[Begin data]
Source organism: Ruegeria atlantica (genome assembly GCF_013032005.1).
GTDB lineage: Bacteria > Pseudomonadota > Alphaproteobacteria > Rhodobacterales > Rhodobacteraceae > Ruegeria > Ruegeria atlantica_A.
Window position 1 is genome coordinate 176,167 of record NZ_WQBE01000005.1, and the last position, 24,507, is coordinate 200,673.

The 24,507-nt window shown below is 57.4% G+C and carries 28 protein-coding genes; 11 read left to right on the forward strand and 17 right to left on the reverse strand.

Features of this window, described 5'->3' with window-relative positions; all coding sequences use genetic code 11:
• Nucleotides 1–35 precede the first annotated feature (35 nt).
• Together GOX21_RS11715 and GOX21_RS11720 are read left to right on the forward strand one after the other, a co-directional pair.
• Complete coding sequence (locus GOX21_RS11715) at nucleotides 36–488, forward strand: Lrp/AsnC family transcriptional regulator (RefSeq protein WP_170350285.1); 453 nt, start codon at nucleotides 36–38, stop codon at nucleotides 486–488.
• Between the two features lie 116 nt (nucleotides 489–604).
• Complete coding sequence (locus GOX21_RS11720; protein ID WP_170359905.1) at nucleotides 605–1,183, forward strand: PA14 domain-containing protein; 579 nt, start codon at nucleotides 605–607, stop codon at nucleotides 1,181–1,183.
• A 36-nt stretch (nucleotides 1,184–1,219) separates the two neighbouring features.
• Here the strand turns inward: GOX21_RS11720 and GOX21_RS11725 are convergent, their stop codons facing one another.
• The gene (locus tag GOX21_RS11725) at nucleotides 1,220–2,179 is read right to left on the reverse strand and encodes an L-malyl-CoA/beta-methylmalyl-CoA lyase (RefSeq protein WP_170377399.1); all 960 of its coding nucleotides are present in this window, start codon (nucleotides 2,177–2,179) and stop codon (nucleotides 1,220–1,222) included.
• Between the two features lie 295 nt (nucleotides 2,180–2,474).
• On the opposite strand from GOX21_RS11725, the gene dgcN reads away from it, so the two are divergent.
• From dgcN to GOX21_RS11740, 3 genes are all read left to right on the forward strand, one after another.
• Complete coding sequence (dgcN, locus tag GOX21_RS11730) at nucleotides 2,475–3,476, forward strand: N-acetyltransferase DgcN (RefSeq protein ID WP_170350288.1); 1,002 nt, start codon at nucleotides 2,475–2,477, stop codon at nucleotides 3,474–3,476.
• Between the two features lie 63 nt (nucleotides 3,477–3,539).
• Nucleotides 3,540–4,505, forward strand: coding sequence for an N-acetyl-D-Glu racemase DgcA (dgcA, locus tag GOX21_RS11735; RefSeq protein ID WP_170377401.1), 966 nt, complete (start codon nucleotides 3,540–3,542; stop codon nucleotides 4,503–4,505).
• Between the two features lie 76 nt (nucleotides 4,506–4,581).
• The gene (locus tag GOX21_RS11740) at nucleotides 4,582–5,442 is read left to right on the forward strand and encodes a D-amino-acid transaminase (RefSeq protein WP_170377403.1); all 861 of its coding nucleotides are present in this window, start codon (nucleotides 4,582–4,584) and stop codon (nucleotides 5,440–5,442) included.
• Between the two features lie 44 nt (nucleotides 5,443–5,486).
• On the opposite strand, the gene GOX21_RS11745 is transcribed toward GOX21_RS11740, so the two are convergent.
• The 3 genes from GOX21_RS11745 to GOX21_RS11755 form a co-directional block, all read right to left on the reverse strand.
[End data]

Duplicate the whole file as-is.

Source organism: Ruegeria atlantica (genome assembly GCF_013032005.1).
GTDB lineage: Bacteria > Pseudomonadota > Alphaproteobacteria > Rhodobacterales > Rhodobacteraceae > Ruegeria > Ruegeria atlantica_A.
Window position 1 is genome coordinate 176,167 of record NZ_WQBE01000005.1, and the last position, 24,507, is coordinate 200,673.

The 24,507-nt window shown below is 57.4% G+C and carries 28 protein-coding genes; 11 read left to right on the forward strand and 17 right to left on the reverse strand.

Features of this window, described 5'->3' with window-relative positions; all coding sequences use genetic code 11:
• Nucleotides 1–35 precede the first annotated feature (35 nt).
• Together GOX21_RS11715 and GOX21_RS11720 are read left to right on the forward strand one after the other, a co-directional pair.
• Complete coding sequence (locus GOX21_RS11715) at nucleotides 36–488, forward strand: Lrp/AsnC family transcriptional regulator (RefSeq protein WP_170350285.1); 453 nt, start codon at nucleotides 36–38, stop codon at nucleotides 486–488.
• Between the two features lie 116 nt (nucleotides 489–604).
• Complete coding sequence (locus GOX21_RS11720; protein ID WP_170359905.1) at nucleotides 605–1,183, forward strand: PA14 domain-containing protein; 579 nt, start codon at nucleotides 605–607, stop codon at nucleotides 1,181–1,183.
• A 36-nt stretch (nucleotides 1,184–1,219) separates the two neighbouring features.
• Here the strand turns inward: GOX21_RS11720 and GOX21_RS11725 are convergent, their stop codons facing one another.
• The gene (locus tag GOX21_RS11725) at nucleotides 1,220–2,179 is read right to left on the reverse strand and encodes an L-malyl-CoA/beta-methylmalyl-CoA lyase (RefSeq protein WP_170377399.1); all 960 of its coding nucleotides are present in this window, start codon (nucleotides 2,177–2,179) and stop codon (nucleotides 1,220–1,222) included.
• Between the two features lie 295 nt (nucleotides 2,180–2,474).
• On the opposite strand from GOX21_RS11725, the gene dgcN reads away from it, so the two are divergent.
• From dgcN to GOX21_RS11740, 3 genes are all read left to right on the forward strand, one after another.
• Complete coding sequence (dgcN, locus tag GOX21_RS11730) at nucleotides 2,475–3,476, forward strand: N-acetyltransferase DgcN (RefSeq protein ID WP_170350288.1); 1,002 nt, start codon at nucleotides 2,475–2,477, stop codon at nucleotides 3,474–3,476.
• Between the two features lie 63 nt (nucleotides 3,477–3,539).
• Nucleotides 3,540–4,505, forward strand: coding sequence for an N-acetyl-D-Glu racemase DgcA (dgcA, locus tag GOX21_RS11735; RefSeq protein ID WP_170377401.1), 966 nt, complete (start codon nucleotides 3,540–3,542; stop codon nucleotides 4,503–4,505).
• Between the two features lie 76 nt (nucleotides 4,506–4,581).
• The gene (locus tag GOX21_RS11740) at nucleotides 4,582–5,442 is read left to right on the forward strand and encodes a D-amino-acid transaminase (RefSeq protein WP_170377403.1); all 861 of its coding nucleotides are present in this window, start codon (nucleotides 4,582–4,584) and stop codon (nucleotides 5,440–5,442) included.
• Between the two features lie 44 nt (nucleotides 5,443–5,486).
• On the opposite strand, the gene GOX21_RS11745 is transcribed toward GOX21_RS11740, so the two are convergent.
• The 3 genes from GOX21_RS11745 to GOX21_RS11755 form a co-directional block, all read right to left on the reverse strand.